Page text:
The changing story about an explosion in Russia that released radioactivity looks like "the same parade of misdirection happened during the Chernobyl nuclear disaster in 1986."
"Russia has suffered a string of military accidents this summer. In early July, a fire aboard a secret deep-water submersible killed 14 people. On Aug. 5, an ammunition depot in the Krasnoyarsk region exploded, creating a massive fireball. The most concerning, however, came Aug. 8 in an explosion during a missile engine test on a platform in the White Sea at the Nyonoksa test facility in the Arkhangelsk region, in Russia’s far northwest.
Initially, Russia’s defense ministry said two people died in the explosion, three were injured and there was no radiation release. Then officials in Severodvinsk, a larger city some 19 miles away, posted on its website a statement that sensors recorded a short-term spike in radiation, without saying how much. The report was subsequently taken down. Residents rushed to stockpile iodine against possible radiation exposure. Ambulances carrying the injured appeared to be sealed by some kind of plastic film, and personnel were wearing hazmat suits. On Aug. 10, the Russian state nuclear agency, Rosatom, said five of its employees had died in the accident, bringing the total to seven. Moreover, Rosatom said the blast resulted from the test of a jet engine “propulsion system involving isotopes,” or nuclear materials. On Aug. 13, residents of the small village of Nyonoksa were told they would be evacuated temporarily.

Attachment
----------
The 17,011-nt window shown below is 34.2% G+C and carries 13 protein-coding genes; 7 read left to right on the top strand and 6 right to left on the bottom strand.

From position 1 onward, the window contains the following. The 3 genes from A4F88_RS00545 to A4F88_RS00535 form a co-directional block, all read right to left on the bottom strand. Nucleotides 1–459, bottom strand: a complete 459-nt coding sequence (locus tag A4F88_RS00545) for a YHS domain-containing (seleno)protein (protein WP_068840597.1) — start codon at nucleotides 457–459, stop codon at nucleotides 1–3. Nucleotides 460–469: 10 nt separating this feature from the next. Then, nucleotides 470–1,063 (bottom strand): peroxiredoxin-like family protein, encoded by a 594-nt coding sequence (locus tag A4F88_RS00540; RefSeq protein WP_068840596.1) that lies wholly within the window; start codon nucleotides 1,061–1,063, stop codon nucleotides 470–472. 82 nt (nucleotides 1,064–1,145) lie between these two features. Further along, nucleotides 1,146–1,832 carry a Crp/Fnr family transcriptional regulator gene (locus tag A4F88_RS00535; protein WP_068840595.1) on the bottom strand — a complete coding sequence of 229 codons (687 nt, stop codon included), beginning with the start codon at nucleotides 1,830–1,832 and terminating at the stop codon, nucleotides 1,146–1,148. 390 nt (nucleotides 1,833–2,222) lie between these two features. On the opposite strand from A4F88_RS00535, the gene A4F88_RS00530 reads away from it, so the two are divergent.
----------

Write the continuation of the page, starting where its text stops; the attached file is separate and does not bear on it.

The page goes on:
If this slow dribble of facts sounds familiar, it is — the same parade of misdirection happened during the Chernobyl nuclear disaster in 1986. This accident is nothing like Chernobyl in scale, but the government response looks familiar, including a lack of transparency about radiation release. As the recent television series “Chernobyl” vividly illustrated, that accident, the worst in the nuclear age, was characterized by lies and deception. At the very least, Russia should immediately clear up what occurred at Nyonoksa."